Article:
So, pulling back the curtain for a peek, here is a sample of my new short story.   A work in progress, to be sure. But the general scent of the thing.

East Village

East Village, Photo credit: Me, Driving in New York City. Ain’t nothing scarier. 


147 E. 9th St.

     She was moving in slow motion, steps and half frames and she watched in fractions of centimeters the door frame scrape the skin from the knuckle of her middle finger and she saw, but didn’t feel, the blood surface above the skin. First in tiny, segmented pixel dots until they multiplied and then assembled into a line of red that crept to her wrist. Every time she turned her cheap key copy in the lock of her boyfriend’s apartment, she banged her knuckles. But she had never been in this much of a hurry. But moving so slowly. The key fell from the lock and crashed on the welcome mat. A drop of blood fell on silver and gold when she scooped them up and jammed the key back into the lock. Through the window she could still see him. Shawn. Slumped in his chair. Wrong. Crooked and stiff. Like he was immovable. Not drunk. Not sleeping. Trapped in his own locked body. Finally the door gave way and she pushed her way inside to him.
     Her mind went blank. They had only been dating a few months. It had come on hard and fast between them. She thought she had played it cool, making him wait until the third date to sleep with him. Only to come flying into his bed not even twelve hours later. By the end of the second month, she’d met his mother and had a key to his place. But right know, she realized knew nothing about this man.
     “Shawn. Shawn!” she yelled. He didn’t flinch. She dropped to her knees in from of him. His neck was extended back, not just looking to the ceiling but past it. HIs arms were fully extended, fingers gripped on the chair. She shook him. HIs body moved in one steel piece, not in any fleshy segments. His phone was on the floor by her knees. The screen was black. Dead. She ran to her bag, searching. She gave up and turned it upside down, crawling into the pile of purse debris.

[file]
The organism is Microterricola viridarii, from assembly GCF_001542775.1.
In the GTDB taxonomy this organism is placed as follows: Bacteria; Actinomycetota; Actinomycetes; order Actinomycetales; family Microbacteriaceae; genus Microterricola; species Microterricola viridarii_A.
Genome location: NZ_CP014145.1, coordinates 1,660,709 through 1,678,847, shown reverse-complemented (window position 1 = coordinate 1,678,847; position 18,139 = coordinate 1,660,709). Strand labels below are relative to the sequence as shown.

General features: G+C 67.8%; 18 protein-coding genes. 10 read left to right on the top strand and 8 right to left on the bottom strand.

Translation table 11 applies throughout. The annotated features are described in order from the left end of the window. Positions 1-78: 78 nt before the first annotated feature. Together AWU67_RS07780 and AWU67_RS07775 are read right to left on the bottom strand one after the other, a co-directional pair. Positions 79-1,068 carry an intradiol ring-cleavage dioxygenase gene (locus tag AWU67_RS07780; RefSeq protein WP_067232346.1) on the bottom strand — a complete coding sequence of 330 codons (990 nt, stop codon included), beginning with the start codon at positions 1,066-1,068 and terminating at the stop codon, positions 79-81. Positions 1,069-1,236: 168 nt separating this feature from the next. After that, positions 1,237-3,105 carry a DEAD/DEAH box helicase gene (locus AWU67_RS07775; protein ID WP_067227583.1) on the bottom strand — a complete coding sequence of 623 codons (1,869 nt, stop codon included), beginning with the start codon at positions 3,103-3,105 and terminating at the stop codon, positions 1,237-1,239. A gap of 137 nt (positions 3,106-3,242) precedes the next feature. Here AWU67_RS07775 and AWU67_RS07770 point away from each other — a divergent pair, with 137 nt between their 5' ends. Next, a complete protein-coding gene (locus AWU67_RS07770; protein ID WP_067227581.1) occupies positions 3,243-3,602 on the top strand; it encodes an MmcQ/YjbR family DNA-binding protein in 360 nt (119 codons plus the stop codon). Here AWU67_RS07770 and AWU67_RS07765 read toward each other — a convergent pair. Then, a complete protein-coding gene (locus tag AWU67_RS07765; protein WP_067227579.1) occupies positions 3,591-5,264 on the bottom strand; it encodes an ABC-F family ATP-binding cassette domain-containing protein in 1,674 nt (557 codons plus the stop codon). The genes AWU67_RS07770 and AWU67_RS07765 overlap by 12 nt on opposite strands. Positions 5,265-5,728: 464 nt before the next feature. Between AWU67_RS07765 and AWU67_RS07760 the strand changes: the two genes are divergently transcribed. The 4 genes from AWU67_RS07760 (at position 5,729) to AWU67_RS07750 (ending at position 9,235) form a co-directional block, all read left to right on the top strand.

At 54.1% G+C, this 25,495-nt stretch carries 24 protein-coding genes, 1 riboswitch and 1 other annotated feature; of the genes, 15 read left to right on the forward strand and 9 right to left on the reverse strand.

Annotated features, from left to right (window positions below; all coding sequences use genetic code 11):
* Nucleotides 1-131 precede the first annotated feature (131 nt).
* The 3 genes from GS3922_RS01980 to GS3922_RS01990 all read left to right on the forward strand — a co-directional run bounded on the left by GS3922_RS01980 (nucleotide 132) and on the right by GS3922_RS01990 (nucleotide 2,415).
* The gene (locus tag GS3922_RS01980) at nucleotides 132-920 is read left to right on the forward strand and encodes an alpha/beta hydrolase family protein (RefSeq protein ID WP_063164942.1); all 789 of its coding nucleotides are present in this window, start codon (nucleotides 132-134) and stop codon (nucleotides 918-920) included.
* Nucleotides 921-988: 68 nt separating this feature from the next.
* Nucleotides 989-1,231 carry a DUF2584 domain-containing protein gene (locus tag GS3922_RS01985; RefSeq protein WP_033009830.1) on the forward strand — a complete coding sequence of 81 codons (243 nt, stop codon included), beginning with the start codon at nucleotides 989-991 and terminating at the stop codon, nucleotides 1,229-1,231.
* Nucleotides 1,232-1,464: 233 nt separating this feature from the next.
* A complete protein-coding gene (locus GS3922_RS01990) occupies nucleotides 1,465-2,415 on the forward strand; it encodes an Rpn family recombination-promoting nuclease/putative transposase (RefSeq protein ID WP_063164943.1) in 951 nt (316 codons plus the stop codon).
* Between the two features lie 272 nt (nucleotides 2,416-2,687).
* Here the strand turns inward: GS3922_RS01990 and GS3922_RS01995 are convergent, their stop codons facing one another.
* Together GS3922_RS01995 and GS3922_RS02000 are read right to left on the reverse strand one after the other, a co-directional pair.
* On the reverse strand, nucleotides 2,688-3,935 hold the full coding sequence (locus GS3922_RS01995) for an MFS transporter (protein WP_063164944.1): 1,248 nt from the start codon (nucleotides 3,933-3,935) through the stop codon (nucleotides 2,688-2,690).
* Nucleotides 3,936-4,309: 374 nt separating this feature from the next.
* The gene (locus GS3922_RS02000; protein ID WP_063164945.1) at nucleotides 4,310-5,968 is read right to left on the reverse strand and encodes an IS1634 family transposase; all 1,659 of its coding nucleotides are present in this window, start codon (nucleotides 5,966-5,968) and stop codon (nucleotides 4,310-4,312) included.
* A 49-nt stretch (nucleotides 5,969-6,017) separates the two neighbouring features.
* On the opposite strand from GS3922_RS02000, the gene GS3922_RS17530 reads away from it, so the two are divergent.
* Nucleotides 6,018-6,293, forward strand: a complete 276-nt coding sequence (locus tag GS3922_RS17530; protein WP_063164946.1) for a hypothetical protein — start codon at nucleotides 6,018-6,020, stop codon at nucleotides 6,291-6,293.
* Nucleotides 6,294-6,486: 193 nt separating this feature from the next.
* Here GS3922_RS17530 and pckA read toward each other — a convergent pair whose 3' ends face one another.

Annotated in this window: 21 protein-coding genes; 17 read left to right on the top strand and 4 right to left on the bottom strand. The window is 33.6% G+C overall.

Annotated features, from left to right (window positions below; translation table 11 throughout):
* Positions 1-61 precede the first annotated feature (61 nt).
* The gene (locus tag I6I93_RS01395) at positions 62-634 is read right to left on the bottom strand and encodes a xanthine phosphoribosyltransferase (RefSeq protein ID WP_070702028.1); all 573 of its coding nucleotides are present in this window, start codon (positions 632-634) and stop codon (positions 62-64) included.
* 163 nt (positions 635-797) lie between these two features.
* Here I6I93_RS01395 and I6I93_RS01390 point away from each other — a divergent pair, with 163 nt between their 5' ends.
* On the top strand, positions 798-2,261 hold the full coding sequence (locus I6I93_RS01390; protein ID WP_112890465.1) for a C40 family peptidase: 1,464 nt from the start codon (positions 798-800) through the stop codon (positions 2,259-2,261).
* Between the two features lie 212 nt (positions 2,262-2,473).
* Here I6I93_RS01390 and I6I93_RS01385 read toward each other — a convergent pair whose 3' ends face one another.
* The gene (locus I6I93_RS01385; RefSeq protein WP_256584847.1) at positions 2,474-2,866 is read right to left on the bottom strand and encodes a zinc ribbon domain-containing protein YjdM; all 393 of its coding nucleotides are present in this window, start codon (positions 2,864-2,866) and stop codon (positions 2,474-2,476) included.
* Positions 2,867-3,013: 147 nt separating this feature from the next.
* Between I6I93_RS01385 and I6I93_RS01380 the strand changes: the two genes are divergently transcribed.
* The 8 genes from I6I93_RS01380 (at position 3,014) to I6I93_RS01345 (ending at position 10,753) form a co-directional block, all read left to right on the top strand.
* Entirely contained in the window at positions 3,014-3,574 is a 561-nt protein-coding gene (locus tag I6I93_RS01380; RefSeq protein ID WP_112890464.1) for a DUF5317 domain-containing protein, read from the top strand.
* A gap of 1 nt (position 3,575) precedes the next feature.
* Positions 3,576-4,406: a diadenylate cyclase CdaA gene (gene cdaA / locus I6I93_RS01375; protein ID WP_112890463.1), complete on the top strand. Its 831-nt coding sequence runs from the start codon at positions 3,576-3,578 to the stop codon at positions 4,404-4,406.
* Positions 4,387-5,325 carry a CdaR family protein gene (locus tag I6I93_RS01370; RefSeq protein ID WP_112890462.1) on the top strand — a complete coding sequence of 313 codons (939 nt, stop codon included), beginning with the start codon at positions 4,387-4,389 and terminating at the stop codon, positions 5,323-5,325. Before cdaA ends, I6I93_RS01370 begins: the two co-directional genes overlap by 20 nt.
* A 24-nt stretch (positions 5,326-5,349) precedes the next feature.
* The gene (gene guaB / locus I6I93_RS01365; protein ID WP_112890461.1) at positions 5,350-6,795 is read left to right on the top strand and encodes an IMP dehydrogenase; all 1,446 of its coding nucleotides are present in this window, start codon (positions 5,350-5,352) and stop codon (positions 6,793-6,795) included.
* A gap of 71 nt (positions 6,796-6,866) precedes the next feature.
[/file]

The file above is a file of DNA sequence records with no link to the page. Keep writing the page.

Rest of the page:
“SHIT!” she screamed, skidding change and mints and a tampon across the floor as she flailed her arm. Somehow her arm crashed down to her hip and she felt her own phone, jutting out of her back pocket. It took her four tries with as many deletes, but she finally dialed 911.
     She didn’t remember saying anything. The phone was somewhere near her and she tried to listen. To hear for a heartbeat, to feel for breathing. She left him to run back to the front door. She couldn’t remember his apartment number. No, she didn’t know if her was epileptic. No she didn’t know if he was diabetic. Or allergic to cilantro. No she didn’t think he took drugs. Did she know? No. She just knew it looked like he was dying in front of her.

I’ll let you know what form this takes as more of it unfolds. Until then, happy haunting.